Philip Arthur Larkin, CH, CBE, FRSL (9 August 1922 – 2 December 1985) is commonly regarded as one of the greatest English poets of the latter half of the twentieth century. He was also a novelist and a jazz critic. He spent almost all of his working life as a university librarian. He first came to prominence with the publication in 1955 of his second collection of poems, The Less Deceived, which was followed by The Whitsun Weddings in 1964 and High Windows in 1974. He was offered the Poet Laureateship following the death of John Betjeman in 1984, but he declined the honour.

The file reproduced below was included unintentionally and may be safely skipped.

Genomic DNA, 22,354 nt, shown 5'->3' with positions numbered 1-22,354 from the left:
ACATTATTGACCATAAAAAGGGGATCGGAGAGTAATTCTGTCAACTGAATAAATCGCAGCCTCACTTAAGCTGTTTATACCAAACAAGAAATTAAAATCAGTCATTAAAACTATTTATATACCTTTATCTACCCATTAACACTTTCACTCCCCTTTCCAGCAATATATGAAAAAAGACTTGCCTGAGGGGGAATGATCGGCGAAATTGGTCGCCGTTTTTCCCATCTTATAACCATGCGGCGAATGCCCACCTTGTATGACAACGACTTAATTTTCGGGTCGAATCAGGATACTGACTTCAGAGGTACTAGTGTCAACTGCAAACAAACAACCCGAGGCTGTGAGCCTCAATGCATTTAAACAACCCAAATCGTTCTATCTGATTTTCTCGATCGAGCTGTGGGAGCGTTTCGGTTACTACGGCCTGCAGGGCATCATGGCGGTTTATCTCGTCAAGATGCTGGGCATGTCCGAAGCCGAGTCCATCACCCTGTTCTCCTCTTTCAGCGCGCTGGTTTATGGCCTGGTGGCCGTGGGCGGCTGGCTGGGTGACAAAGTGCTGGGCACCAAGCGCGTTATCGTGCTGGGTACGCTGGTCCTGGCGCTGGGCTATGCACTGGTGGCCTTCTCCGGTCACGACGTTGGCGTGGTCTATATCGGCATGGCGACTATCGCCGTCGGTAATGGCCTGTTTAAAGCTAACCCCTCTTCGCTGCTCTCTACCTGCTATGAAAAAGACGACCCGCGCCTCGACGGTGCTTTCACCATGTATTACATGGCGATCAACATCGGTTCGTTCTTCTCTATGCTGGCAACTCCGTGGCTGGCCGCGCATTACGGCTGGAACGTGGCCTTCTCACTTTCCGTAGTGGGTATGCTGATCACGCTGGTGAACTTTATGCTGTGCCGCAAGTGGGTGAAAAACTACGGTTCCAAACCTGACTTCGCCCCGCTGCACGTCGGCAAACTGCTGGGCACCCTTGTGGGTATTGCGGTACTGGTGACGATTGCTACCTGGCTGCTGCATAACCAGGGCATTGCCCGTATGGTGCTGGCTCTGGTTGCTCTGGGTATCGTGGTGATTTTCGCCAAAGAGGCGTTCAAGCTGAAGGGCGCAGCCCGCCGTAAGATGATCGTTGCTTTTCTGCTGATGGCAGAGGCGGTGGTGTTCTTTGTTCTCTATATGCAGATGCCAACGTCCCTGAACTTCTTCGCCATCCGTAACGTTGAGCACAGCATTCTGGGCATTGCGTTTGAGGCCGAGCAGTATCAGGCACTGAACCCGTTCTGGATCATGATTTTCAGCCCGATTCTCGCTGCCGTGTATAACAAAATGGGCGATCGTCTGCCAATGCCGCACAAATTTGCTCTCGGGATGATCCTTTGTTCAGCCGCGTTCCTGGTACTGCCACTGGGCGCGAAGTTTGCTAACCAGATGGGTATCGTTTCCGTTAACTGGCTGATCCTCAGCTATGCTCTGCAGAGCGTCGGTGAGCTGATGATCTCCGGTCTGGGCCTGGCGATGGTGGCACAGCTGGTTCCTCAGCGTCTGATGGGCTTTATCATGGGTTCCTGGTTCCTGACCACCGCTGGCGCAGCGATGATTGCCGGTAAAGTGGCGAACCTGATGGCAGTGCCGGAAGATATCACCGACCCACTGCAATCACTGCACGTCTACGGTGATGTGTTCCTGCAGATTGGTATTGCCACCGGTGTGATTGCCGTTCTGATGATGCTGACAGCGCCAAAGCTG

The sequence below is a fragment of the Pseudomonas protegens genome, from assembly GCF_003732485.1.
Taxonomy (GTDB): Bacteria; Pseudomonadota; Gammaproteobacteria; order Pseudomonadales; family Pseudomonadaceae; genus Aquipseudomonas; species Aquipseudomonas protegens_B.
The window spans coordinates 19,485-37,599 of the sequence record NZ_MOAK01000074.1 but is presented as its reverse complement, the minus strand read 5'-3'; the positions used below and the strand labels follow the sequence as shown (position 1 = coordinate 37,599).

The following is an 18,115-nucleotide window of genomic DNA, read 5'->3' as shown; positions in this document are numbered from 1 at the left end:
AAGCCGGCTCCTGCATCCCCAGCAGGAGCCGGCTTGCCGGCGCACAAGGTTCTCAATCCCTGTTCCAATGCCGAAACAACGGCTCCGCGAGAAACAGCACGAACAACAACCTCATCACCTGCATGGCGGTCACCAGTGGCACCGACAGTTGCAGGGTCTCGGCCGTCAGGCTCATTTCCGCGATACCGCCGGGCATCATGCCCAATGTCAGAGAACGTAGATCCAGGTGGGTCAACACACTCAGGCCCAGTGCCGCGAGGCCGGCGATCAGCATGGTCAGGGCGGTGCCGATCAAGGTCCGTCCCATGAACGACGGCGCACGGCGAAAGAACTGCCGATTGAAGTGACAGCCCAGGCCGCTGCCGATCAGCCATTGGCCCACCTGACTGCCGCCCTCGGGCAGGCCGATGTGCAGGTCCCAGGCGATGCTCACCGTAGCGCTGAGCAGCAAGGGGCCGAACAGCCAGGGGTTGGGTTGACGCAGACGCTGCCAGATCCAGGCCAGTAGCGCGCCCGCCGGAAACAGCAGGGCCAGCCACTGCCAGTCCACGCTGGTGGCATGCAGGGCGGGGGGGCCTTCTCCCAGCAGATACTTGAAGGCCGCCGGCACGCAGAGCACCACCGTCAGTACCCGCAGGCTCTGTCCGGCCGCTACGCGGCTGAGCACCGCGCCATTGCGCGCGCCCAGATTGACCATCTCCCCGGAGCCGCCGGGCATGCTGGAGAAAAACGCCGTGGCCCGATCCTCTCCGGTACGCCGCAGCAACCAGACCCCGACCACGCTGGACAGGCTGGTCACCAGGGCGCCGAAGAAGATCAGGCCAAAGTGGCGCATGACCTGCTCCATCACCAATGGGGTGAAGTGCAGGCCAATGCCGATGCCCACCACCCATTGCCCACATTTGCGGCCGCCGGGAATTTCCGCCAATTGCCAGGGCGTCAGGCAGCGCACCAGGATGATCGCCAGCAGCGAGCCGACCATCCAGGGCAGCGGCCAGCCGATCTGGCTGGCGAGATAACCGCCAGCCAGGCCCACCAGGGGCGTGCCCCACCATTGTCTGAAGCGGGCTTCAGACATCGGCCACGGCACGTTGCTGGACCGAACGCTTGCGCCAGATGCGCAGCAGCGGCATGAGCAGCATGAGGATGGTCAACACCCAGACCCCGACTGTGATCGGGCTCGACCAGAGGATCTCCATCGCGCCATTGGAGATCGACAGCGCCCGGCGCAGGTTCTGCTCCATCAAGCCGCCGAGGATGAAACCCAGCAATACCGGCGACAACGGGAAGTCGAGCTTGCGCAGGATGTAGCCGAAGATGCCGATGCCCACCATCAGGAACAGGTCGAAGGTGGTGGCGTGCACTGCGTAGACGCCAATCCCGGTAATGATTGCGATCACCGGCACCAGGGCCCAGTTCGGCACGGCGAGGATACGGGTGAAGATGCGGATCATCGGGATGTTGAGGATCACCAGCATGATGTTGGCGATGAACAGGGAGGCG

Larkin was born in the city of Coventry. From 1930 to 1940 he was educated at King Henry VIII School in Coventry and, in October 1940, in the midst of the Second World War, he went up to St John's College, Oxford, to read English language and literature. Having been rejected for military service because of his poor eyesight, he was able, unlike many of his contemporaries, to follow the traditional full-length degree course and attained a first-class honours degree in 1943. While at Oxford he met Kingsley Amis, who would become a lifelong friend and frequent correspondent.
Shortly after graduating from Oxford, Larkin was appointed municipal librarian at Wellington, Shropshire. In 1946 he became assistant librarian at University College, Leicester and, in 1950, sub-librarian at Queen's University Belfast. By this time he had published two novels and his first collection of poetry. In March 1955 Larkin was appointed librarian at the University of Hull, a position he retained until his death.